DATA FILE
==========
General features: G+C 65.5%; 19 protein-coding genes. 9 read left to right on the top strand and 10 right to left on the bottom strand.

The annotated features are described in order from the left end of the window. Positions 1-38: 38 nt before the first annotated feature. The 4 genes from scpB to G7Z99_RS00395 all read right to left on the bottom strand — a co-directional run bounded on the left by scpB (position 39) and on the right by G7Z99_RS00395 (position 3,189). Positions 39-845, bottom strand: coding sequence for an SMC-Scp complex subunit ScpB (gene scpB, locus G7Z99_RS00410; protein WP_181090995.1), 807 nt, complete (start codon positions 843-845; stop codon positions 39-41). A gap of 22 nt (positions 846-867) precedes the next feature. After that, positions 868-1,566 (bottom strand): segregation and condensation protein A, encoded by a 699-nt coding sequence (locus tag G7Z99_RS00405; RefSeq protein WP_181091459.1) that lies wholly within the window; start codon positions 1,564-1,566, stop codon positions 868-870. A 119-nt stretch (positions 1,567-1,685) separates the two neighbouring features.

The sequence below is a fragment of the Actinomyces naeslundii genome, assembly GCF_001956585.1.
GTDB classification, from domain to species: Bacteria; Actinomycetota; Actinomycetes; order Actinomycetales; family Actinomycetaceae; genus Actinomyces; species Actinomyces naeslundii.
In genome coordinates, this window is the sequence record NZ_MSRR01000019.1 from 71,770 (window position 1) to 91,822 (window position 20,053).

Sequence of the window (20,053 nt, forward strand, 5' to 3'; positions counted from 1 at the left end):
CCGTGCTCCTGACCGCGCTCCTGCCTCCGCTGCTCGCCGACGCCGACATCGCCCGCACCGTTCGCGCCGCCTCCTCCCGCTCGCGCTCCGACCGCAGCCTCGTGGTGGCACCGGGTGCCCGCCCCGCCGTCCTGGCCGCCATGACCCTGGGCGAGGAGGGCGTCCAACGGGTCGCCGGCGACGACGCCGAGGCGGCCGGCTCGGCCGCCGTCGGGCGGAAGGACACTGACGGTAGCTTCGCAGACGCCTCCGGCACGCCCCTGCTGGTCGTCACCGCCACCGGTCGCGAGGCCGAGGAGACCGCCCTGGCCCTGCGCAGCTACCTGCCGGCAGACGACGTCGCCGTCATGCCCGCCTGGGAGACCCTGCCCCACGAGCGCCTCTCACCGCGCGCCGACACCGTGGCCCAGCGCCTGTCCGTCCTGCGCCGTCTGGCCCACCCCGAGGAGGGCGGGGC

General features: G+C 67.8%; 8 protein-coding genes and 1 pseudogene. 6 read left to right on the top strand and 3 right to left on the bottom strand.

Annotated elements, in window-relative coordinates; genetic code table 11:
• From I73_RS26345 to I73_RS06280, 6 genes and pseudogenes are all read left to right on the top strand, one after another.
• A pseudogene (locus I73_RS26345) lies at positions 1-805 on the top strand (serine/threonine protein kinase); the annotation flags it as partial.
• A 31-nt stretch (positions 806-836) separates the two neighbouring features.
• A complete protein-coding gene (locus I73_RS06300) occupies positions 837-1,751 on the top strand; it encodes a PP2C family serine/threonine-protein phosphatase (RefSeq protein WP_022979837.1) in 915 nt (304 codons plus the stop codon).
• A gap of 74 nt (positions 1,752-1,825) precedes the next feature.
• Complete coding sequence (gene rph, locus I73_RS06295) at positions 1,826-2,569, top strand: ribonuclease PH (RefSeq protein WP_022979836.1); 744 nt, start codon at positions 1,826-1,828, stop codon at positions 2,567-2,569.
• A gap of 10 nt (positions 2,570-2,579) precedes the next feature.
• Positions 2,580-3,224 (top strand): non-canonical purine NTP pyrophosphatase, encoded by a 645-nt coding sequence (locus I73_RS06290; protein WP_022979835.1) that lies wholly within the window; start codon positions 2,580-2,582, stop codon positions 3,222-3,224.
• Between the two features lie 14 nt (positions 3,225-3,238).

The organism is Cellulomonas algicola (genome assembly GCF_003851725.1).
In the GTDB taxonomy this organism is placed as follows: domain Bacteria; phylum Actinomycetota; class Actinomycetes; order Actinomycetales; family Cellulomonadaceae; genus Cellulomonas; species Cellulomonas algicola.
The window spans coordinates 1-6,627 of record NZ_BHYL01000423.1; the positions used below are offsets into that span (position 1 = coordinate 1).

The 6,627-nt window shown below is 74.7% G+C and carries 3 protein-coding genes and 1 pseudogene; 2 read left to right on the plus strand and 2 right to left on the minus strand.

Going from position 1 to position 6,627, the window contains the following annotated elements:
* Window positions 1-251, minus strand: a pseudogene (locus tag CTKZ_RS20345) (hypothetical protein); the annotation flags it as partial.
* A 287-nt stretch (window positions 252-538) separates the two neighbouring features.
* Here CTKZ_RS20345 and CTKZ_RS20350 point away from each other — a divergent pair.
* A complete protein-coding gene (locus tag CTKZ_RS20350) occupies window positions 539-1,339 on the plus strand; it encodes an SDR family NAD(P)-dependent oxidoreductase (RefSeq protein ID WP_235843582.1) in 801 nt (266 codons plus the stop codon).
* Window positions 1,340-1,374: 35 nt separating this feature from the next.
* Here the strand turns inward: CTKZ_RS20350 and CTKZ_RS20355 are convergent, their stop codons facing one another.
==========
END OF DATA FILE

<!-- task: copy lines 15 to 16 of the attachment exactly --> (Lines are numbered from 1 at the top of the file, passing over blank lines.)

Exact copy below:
• Complete coding sequence (gene rph, locus I73_RS06295) at positions 1,826-2,569, top strand: ribonuclease PH (RefSeq protein WP_022979836.1); 744 nt, start codon at positions 1,826-1,828, stop codon at positions 2,567-2,569.
• A gap of 10 nt (positions 2,570-2,579) precedes the next feature.